Eyes on the Spies

Eyes on the Spies
Published: 04 February 2019

By Helen Turnbull

A very happy new year to our friends across the globe! As 2019 begins to unfold its surprises, I was reflecting on the familiar saying ‘out with the old and in with the new’ that marks the beginning of the next twelve months. I agree with the saying ‘in with the new’ from the perspective of technology, particularly in the fast-paced world we live in today, but in terms of scientific research, it is the old that is vital as a foundation to the new. We are discovering more all the time about leopards and their behaviour, and believe it or not, there is still a lot to learn about these fascinating felines.

As CEO of the organisation, it is a rare privilege for me to be able to spend time out in the field with those at the coalface of our research work, and certainly, my new year’s resolution is to do more of it, time permitting. I found it inspiring and interesting to support the processes that led to the successful conclusion of a year-long camera survey in the Cederberg. From start to finish it took two years to complete if we take into consideration the time it took to identify the areas to be covered; the long and difficult recces across spectacular landscapes to see where leopards would most likely roam, and deciding on the right cameras as well as how to protect them. All things considered, it is a significant physical and emotional investment. The deployment process required kilometres of hiking each day into remote areas, carrying all the necessary equipment. Cameras must ideally be placed as paired stations, and sometimes it requires that the surrounding bush receive a bit of a trim, just to reduce the risk of false triggers. It’s a specialised task to set the cameras up properly and make sure they operate at their optimum. Once set, there follows a bi-monthly servicing cycle to download the images and change batteries in 146 cameras over 150,000 hectares.

It is thanks to the hardy Cederberg team, and the advanced camera technology, that after many months of backbreaking work, the total survey identified more than 60 individual leopards, some known to us from a previous Cederberg survey back in 2010. It is awesome to see the detailed photographic records of these enigmatic cats, which gives us a rare glimpse into the secret lives of these elusive predators.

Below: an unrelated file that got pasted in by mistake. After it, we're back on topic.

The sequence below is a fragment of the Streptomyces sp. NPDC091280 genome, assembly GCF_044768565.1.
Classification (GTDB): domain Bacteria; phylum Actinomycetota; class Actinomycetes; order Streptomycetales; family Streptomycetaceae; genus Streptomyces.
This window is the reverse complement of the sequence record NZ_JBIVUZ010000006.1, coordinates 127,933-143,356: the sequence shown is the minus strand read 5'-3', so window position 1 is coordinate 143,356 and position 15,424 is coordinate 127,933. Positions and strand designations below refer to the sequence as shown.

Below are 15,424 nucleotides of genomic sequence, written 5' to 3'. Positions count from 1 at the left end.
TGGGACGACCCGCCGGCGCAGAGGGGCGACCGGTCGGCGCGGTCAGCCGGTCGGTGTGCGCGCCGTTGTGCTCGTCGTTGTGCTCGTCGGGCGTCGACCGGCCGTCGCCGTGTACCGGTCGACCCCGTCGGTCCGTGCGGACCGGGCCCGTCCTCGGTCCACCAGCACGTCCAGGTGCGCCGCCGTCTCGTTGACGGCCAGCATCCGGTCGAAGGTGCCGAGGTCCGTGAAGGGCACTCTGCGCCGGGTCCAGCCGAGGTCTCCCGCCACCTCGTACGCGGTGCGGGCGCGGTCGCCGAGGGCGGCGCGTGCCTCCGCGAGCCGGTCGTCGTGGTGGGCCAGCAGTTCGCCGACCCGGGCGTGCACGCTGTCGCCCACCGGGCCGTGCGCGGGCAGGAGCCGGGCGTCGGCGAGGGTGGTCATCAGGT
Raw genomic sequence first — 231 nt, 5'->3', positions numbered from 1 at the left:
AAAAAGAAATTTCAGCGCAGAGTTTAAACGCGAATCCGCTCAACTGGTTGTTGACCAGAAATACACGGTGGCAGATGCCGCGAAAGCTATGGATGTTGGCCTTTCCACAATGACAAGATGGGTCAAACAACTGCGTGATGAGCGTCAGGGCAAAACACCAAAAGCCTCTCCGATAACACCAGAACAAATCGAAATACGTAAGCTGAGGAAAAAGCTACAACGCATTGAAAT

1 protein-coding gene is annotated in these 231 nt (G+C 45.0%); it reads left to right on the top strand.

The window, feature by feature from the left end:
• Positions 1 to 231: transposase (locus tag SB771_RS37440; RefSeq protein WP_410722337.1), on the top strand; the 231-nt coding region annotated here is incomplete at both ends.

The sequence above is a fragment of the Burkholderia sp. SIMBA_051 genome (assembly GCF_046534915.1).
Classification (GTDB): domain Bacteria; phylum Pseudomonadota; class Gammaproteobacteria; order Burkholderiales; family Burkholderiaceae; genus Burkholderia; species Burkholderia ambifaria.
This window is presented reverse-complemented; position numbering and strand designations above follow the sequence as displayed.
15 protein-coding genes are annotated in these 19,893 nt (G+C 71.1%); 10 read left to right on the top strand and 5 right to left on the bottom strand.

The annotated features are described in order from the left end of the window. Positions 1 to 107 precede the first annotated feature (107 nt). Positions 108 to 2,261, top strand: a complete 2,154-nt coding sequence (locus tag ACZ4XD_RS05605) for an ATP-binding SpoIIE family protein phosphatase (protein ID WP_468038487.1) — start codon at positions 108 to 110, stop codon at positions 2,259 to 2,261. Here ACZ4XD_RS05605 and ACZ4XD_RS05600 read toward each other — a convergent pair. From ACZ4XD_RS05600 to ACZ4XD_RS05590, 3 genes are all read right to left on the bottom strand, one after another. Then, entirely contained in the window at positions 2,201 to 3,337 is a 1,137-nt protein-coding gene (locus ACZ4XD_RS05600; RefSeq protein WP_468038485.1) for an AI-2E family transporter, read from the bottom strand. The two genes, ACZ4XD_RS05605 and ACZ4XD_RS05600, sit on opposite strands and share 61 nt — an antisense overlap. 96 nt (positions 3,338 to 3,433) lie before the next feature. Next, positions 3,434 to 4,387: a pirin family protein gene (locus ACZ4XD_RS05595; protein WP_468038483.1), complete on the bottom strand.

For this, we are grateful to one of the most diverse tools in conservation today – the remote-sensing field camera or camera trap for short. Especially when working with a cat that is so hard to find, the camera trap is invaluable. Today’s units are even more advanced than just a few years back and provide us with invaluable information to be processed and written up in research papers, to improve knowledge and guide future predator conservation. The cameras are our spies on the ground, equivalent to a team of invisible workers able to see things that we are not. Many people ask to come and visit our project, full of excitement to see a leopard in the wild or ask if we can bring a leopard to them for a visit so they can help raise funds for our work. It’s simply not as easy as that. As exciting as this prospect is, the leopards of the Cape are completely wild and known as the ‘ghost cats’ of the mountains for good reason.

Some people question if these mythical creatures really exist in the Cape mountains, and it is a testament to the amazing adaptability and versatility of leopards that enables them to survive against all odds, often in extreme conditions. The stark reality is that many in our team are still waiting for their leopard ‘aha’ moment. And, as we declare the New Year open for business, filled with new possibilities, we celebrate the leopards of the Cape, and the wonder and magic they invoke when they occasionally do reveal themselves. With this in mind, I would like to introduce you to Justin Fox’s book ‘The Impossible Five’. Justin is a renowned author and editor of Getaway magazine. An enthusiastic travel journalist, he made it his mission to go in search of the top five of South Africa’s most elusive mammals to create the book. In this short extract from ‘The Unspotted Leopard’ he gives his personal account of an experience in the Cederberg looking for a Cape leopard with Dr Quinton Martins:

As for us, our journey and efforts continue to protect the Cape’s magnificent leopards, knowing that they are probably watching us much more than we see them! It’s into the fray once more, using our knowledge, scientific research and education to make a difference, thanks to our amazing partners and friends. We couldn’t do it without you, and we wish you all ‘Tswalu’ (new beginnings).

Extract from The Impossible Five by Justin Fox

On my last day in the mountains, Quinton and Elizabeth arrived to take me on a concerted hunt for Spot, the female that frequented our area. It was a final roll of the dice.

Driving up Uilsgat Kloof, we picked up a strong telemetry signal. She was definitely in the valley. But where? Her echo bounced off the rocky walls, making accurate bearings difficult. We parked and got out.

‘I’m getting a fairly good signal from the other side of the kloof, half way up Mied se Berg,’ said Quinton. ‘You okay for a bit of a hike?’

‘Sure,’ I said unconvincingly. By now, I knew what ‘a bit of a hike’ meant.

As we prepared our packs with water, food, cameras, binoculars and telemetry equipment, Elizabeth glanced at the cliff and exclaimed: ‘Look at those black eagles! They’re attacking something!’

‘My God, I’ll bet you it’s Spot,’ said Quinton, grabbing his binoculars.